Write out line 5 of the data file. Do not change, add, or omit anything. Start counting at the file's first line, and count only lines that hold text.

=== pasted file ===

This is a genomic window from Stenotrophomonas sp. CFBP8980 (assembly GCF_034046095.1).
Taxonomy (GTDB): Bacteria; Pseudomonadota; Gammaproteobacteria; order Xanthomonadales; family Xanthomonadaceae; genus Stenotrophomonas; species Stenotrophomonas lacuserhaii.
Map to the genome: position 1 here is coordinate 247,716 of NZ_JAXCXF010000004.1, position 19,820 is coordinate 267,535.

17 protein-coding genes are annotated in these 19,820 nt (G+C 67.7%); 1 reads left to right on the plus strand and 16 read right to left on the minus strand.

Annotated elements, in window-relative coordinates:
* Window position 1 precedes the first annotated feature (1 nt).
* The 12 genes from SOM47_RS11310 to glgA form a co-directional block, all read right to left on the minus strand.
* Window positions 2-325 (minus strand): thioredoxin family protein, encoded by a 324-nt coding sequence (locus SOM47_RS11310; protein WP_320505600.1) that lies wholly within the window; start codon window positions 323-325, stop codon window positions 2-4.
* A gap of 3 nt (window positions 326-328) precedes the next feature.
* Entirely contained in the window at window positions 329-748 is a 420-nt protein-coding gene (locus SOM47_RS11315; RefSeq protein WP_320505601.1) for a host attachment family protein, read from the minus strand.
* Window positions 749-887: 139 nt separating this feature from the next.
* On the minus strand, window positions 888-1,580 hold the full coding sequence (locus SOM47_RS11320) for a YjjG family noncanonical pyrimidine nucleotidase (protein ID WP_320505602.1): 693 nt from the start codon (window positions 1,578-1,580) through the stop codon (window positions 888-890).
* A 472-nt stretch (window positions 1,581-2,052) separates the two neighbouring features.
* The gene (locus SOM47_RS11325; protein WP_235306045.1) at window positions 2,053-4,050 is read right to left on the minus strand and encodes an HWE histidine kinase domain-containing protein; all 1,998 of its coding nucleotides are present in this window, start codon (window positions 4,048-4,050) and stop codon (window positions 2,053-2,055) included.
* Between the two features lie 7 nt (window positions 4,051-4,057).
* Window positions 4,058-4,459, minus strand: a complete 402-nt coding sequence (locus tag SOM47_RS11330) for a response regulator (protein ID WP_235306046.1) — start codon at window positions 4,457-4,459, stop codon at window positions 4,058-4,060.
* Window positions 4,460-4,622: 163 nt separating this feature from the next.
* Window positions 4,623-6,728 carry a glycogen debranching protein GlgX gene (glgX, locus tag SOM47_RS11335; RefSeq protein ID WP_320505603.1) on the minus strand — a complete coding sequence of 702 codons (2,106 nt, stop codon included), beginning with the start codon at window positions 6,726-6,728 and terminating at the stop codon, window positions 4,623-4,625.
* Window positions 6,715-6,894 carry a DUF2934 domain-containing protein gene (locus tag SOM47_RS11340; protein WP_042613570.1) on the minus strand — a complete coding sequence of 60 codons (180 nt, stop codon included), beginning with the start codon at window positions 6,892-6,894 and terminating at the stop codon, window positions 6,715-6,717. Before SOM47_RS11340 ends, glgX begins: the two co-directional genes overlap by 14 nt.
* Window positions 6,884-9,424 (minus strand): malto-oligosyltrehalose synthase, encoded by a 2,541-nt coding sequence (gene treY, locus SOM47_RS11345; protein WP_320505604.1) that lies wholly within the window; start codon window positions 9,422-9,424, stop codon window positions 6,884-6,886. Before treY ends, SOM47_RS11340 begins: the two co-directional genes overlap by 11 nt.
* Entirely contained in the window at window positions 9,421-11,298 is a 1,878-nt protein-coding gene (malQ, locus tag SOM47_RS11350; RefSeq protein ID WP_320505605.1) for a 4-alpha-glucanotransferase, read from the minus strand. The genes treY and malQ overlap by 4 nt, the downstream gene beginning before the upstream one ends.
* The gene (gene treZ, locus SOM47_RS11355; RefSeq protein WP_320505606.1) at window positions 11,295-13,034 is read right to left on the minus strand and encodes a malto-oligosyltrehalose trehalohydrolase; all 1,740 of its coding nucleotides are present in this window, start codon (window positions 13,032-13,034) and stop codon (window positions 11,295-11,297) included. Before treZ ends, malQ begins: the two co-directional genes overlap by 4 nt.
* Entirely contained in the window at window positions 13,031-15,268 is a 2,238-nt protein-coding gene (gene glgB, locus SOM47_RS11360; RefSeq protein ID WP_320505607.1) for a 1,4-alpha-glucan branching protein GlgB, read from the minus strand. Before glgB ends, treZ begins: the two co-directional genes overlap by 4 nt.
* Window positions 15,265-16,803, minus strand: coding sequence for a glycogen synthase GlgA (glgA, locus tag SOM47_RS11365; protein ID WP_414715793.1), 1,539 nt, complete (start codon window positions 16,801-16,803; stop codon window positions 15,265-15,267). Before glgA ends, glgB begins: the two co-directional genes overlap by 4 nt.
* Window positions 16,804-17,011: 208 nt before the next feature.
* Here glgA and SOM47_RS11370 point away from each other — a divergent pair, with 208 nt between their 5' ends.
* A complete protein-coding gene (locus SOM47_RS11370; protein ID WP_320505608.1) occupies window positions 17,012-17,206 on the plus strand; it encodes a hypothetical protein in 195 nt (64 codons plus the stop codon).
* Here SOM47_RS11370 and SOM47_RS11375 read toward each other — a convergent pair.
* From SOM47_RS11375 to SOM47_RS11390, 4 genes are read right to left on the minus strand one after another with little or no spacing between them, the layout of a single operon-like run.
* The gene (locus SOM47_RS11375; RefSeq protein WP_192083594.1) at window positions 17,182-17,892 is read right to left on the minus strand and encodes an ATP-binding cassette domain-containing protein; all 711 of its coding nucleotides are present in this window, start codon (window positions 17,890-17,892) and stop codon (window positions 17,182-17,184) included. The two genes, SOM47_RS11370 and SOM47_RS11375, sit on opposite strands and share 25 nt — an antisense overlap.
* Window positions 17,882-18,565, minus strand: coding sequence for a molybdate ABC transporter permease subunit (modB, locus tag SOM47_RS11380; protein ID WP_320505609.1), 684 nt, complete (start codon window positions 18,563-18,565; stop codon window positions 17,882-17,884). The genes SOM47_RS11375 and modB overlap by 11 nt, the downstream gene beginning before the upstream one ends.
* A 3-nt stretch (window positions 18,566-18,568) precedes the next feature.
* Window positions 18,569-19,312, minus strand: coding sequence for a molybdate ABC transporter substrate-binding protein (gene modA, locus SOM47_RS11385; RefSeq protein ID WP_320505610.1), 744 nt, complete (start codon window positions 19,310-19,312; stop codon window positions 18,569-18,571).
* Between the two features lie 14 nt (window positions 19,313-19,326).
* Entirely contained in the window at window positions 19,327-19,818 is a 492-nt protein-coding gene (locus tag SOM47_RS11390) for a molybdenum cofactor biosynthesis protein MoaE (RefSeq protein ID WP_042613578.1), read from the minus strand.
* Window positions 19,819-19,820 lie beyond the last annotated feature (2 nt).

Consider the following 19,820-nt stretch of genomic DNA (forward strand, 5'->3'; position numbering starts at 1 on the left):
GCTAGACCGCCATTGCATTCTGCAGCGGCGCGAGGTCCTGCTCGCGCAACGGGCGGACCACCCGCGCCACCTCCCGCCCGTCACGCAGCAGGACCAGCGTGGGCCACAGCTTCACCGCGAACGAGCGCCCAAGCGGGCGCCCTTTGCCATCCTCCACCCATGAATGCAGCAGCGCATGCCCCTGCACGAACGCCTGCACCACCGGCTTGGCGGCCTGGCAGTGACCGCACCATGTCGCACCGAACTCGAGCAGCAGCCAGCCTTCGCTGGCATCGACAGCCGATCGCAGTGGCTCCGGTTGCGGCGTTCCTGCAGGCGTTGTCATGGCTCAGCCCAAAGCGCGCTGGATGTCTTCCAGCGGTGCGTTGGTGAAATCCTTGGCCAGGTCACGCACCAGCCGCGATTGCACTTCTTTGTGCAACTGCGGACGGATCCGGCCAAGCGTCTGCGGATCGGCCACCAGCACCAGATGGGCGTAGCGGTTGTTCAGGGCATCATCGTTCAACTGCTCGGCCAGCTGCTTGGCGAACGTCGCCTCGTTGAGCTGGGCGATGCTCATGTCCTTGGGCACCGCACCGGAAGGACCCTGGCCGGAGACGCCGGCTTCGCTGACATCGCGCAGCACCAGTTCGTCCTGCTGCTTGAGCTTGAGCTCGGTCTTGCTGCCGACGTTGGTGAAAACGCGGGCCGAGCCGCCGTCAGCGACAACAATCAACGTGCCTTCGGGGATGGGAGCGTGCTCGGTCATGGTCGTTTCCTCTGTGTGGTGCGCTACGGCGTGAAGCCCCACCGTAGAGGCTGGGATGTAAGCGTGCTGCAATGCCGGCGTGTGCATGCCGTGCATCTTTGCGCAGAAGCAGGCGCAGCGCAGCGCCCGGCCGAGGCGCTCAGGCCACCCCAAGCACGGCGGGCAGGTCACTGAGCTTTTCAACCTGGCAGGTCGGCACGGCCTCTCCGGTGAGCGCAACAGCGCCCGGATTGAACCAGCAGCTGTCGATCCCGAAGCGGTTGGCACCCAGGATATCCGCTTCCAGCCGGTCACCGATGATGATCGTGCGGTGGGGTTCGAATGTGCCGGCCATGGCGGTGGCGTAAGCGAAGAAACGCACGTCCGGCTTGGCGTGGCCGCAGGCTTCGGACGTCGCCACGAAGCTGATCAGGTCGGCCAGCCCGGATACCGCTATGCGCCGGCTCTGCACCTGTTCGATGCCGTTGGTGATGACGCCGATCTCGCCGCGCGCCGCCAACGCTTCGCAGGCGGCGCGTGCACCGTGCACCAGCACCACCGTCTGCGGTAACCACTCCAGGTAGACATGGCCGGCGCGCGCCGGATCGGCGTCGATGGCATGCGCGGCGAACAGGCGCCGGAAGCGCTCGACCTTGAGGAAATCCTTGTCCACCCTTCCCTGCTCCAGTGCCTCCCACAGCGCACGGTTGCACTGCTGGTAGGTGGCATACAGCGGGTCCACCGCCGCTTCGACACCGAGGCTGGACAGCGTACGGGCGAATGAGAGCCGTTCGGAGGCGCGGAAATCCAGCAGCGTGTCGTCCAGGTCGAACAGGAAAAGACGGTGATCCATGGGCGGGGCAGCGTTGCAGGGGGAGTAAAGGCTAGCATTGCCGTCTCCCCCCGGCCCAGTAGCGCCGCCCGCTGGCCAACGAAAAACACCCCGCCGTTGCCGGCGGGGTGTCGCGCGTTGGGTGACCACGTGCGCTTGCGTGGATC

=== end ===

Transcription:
Annotated elements, in window-relative coordinates: